Remember More and Forget Less
Forgetting is really frustrating. The everyday stuff, misplacing keys or leaving a pen somewhere, is part of being a human. However, when it happens on a test, it’s terrifying. Sitting there with a black hole in your mind is never fun. What can you do to better recall the stuff you know? It’s all about repetition.Read on to find out how to remember more and forget less.
Our brains are amazing things; holding tons and tons of information from things we learn in school to the names of the new neighbors. The problem isn’t “losing” this information, it’s retrieving it. If information is not utilized frequently, it’s left to gather dust in the corner. For things we use frequently, like names of friends, simple math and song lyrics, they stay fresh in our minds and available at a moment’s notice. Wouldn’t it be nice if the names of countries or the Pythagorean Theorem were that easy to recall? It could be, with a little repetition.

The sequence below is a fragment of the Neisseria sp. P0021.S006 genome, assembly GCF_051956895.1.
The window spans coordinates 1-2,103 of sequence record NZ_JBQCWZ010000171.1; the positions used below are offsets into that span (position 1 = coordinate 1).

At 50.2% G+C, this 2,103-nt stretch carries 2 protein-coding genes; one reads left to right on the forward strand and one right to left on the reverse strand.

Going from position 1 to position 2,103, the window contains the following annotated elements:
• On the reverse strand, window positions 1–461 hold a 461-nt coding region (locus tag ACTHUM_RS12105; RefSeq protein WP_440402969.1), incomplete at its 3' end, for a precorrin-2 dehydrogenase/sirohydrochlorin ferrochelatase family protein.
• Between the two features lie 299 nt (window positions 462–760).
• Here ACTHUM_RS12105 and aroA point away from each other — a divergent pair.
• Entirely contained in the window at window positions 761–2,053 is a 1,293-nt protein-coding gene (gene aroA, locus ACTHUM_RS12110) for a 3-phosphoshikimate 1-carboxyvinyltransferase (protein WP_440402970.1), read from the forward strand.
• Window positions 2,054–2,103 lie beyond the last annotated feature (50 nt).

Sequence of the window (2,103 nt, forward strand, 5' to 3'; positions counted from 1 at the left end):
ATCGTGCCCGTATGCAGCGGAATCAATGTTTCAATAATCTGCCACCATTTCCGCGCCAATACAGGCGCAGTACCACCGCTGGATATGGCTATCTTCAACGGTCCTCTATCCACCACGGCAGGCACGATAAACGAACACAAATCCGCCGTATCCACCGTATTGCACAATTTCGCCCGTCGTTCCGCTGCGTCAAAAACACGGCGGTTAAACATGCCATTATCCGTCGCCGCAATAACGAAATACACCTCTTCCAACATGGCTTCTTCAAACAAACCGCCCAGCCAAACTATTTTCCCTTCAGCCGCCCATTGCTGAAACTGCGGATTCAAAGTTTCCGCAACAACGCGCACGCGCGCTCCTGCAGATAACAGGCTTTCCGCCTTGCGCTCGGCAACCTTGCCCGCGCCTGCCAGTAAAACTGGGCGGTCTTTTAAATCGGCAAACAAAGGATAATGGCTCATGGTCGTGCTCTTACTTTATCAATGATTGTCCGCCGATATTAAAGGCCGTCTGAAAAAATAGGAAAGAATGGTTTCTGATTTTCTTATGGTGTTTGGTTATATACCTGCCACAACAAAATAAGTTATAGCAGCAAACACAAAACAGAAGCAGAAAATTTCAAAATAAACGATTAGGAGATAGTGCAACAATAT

The chart above shows what basically happens when we learn something new. The long black line indicates new information gained, up to 100%. As the first day peaks into the second, without any additional review, our minds begin to consider that new information less and less important. By a week most of it is gone, only a small amount remaining. The gold line, on the other hand, shows what information could be saved by daily review. Within the first few days, spend a good amount of time studying notes and details. The information is still new and you may not fully comprehend it at this point. As a week approaches, you can drop your studying time in half. By now you should fully understand the information, and only need to be reminded of main ideas. Beyond a week, take a few moments to look over notes, focusing on the big ideas and possibly testing your knowledge from time to time.
With this consistent review approach, you should be able to maintain information to tackle any quiz, test, or essay a teacher throws at you. You won’t be spending hours in the library or weekends chained to your desk. A few minutes every day can help to keep all those acidic chemicals or Spanish verbs right up front where you need them.
Having a solid memory is terrific, but sometimes it takes more than just that. Let your private tutor from TutorNerds help you with all those flashcards.
Good luck on midterms, Los Angeles!